When I finally returned to work, Big Edie ran errands and did the laundry. Now, when I walk in the door after a hard day at the office, Big Edie greets me with a gin and tonic. She has already walked the dogs, cooked dinner, and taken the Netflix discs out of the envelopes and lined them up by the TV.

Our relationship has not gone unnoticed. The rest of our family is concerned. Last Christmas I spotted my sister and brother shooting each other worried glances as Big Edie and I exchanged presents. I gave her some old pill bottles, a huge rhinestone pin, and a big floppy beach hat just like the one Big Edie wears in the documentary. She gave me new pantyhose to wear over my head.

Life at Grey Gardens isn’t perfect. We do have our differences. My mother is back on the “When are you going to get married?”
bandwagon. She encourages me to get on Seniormatch.com and find a husband because I’m too young to be single. I insist she do the same. She has more time and energy than I do, and when we go out together, people think we are sisters.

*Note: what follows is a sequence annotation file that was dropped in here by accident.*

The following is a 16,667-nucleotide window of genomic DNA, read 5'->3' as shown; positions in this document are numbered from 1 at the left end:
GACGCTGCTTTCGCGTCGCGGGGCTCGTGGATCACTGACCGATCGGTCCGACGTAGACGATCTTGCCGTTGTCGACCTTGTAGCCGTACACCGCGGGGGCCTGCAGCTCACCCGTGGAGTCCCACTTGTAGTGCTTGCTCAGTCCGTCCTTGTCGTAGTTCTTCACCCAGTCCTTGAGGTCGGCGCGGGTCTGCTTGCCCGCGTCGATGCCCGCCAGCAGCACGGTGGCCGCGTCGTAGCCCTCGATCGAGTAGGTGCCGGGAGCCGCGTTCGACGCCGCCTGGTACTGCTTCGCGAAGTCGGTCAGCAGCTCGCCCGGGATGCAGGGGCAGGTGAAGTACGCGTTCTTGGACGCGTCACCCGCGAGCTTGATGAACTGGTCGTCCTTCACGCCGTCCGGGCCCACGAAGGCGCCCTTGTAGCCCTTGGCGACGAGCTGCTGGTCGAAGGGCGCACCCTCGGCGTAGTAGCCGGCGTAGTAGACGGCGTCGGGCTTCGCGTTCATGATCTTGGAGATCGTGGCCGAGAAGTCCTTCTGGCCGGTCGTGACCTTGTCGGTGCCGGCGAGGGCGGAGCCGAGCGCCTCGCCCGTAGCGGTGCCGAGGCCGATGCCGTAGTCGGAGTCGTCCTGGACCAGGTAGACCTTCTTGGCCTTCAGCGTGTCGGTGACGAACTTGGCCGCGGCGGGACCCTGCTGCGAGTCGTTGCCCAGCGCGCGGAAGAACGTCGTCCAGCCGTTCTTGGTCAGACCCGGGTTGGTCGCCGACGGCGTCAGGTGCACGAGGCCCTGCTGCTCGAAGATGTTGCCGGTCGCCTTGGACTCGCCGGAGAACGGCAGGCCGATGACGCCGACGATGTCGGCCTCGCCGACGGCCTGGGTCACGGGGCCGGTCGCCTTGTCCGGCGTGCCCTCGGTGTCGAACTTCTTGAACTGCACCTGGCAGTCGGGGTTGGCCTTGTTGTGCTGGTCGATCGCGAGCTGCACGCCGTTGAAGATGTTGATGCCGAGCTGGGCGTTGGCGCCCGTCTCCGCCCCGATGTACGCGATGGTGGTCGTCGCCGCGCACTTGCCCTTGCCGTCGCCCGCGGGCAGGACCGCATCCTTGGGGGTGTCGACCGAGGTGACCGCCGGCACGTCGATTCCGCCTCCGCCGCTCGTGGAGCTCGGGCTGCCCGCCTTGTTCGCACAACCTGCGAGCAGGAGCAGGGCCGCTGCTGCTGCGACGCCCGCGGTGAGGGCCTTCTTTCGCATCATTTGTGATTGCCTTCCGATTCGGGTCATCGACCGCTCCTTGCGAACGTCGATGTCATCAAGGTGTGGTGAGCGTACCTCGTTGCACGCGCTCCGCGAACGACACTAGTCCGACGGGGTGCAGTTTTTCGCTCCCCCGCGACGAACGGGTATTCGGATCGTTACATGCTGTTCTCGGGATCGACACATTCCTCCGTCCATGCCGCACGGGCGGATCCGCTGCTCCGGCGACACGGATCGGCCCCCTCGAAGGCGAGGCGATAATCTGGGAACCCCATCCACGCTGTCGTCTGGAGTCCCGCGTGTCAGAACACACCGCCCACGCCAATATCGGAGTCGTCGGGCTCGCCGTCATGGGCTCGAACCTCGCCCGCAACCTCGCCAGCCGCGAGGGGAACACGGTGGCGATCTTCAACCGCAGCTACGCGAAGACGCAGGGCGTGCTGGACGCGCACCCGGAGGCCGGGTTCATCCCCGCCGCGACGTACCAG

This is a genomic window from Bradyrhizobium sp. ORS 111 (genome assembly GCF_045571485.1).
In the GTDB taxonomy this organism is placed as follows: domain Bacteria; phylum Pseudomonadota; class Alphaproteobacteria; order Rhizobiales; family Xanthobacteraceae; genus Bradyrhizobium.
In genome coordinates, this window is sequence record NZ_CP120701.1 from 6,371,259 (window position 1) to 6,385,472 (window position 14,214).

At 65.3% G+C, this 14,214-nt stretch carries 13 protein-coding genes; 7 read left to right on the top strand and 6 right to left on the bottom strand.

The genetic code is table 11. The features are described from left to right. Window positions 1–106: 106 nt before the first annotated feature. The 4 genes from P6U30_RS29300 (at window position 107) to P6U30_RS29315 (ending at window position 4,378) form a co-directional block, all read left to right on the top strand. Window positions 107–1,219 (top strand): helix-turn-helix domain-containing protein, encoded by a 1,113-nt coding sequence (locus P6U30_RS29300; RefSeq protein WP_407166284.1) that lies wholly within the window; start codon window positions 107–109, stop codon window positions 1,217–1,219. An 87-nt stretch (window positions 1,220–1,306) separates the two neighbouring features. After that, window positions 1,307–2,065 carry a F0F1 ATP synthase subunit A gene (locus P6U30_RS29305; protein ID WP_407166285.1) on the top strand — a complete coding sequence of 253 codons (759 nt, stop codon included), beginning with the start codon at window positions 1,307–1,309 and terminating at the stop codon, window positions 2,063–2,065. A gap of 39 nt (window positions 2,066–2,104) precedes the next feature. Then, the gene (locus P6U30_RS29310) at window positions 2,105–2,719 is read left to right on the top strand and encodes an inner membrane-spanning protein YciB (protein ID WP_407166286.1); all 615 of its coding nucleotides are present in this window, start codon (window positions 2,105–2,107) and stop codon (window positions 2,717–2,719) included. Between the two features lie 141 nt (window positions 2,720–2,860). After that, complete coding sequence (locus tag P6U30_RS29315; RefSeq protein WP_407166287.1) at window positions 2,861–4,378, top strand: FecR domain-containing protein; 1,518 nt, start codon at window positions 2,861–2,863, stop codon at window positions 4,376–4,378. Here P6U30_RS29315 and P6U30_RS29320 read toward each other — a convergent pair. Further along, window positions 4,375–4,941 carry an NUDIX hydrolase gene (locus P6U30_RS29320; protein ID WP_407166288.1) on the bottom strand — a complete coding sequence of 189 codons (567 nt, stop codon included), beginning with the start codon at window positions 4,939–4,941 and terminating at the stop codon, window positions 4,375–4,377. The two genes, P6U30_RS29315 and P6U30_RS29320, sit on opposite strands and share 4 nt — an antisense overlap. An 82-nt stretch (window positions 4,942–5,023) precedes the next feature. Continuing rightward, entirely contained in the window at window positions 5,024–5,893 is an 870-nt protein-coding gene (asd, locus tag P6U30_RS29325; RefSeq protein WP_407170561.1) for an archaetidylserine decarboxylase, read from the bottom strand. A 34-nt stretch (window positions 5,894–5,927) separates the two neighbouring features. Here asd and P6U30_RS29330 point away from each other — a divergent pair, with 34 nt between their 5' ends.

Then there is the matter of television. Together we’ve spent the better part of this year watching British television shows such as Inspector George Gently, Downton Abbey, and The House of Eliott. On “slow” nights, when we peruse our DVR, she refuses to watch my recorded shows: Weeds (no small wonder), The Big C (“Oh, I hate that actress!”), and Dexter (“Disgusting!”).

When I first moved in, walking the dogs was a battle. We are both hardheaded and don’t want to burden the other person with chores. Our morning discussions ran like this: “I’ll take the dogs.” “No, I will. You did it yesterday.” “I have my shoes on. I’ll do it.” “No, it’s my turn. You stay.” And so on, until she leashed them up and walked out the door. I gave up. She is now chief dog walker.